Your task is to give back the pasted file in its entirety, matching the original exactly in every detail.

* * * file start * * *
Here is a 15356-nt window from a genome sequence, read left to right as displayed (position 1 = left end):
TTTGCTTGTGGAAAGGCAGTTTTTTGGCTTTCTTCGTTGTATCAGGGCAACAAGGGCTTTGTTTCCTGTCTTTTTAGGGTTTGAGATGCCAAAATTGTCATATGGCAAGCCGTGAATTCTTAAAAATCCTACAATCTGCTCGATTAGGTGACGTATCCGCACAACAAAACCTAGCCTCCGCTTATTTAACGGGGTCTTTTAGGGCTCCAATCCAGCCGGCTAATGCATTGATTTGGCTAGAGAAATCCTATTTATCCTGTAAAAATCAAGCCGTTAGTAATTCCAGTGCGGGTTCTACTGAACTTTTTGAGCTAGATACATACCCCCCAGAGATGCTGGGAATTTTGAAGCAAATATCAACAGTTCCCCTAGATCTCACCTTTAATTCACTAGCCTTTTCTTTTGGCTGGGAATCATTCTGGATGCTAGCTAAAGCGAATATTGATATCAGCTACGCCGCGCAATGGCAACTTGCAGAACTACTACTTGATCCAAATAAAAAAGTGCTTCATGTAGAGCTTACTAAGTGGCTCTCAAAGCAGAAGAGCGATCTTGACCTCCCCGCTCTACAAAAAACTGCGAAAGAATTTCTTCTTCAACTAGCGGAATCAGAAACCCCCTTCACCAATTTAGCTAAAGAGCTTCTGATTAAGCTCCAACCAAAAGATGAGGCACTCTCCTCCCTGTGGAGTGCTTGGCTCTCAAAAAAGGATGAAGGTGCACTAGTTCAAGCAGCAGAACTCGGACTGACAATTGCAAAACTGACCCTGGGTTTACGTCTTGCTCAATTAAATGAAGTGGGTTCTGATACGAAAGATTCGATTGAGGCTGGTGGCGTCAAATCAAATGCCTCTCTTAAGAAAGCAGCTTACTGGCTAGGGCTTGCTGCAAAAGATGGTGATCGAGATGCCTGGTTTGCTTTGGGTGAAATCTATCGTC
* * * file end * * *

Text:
Here is a 15356-nt window from a genome sequence, read left to right as displayed (position 1 = left end):
TTTGCTTGTGGAAAGGCAGTTTTTTGGCTTTCTTCGTTGTATCAGGGCAACAAGGGCTTTGTTTCCTGTCTTTTTAGGGTTTGAGATGCCAAAATTGTCATATGGCAAGCCGTGAATTCTTAAAAATCCTACAATCTGCTCGATTAGGTGACGTATCCGCACAACAAAACCTAGCCTCCGCTTATTTAACGGGGTCTTTTAGGGCTCCAATCCAGCCGGCTAATGCATTGATTTGGCTAGAGAAATCCTATTTATCCTGTAAAAATCAAGCCGTTAGTAATTCCAGTGCGGGTTCTACTGAACTTTTTGAGCTAGATACATACCCCCCAGAGATGCTGGGAATTTTGAAGCAAATATCAACAGTTCCCCTAGATCTCACCTTTAATTCACTAGCCTTTTCTTTTGGCTGGGAATCATTCTGGATGCTAGCTAAAGCGAATATTGATATCAGCTACGCCGCGCAATGGCAACTTGCAGAACTACTACTTGATCCAAATAAAAAAGTGCTTCATGTAGAGCTTACTAAGTGGCTCTCAAAGCAGAAGAGCGATCTTGACCTCCCCGCTCTACAAAAAACTGCGAAAGAATTTCTTCTTCAACTAGCGGAATCAGAAACCCCCTTCACCAATTTAGCTAAAGAGCTTCTGATTAAGCTCCAACCAAAAGATGAGGCACTCTCCTCCCTGTGGAGTGCTTGGCTCTCAAAAAAGGATGAAGGTGCACTAGTTCAAGCAGCAGAACTCGGACTGACAATTGCAAAACTGACCCTGGGTTTACGTCTTGCTCAATTAAATGAAGTGGGTTCTGATACGAAAGATTCGATTGAGGCTGGTGGCGTCAAATCAAATGCCTCTCTTAAGAAAGCAGCTTACTGGCTAGGGCTTGCTGCAAAAGATGGTGATCGAGATGCCTGGTTTGCTTTGGGTGAAATCTATCGTC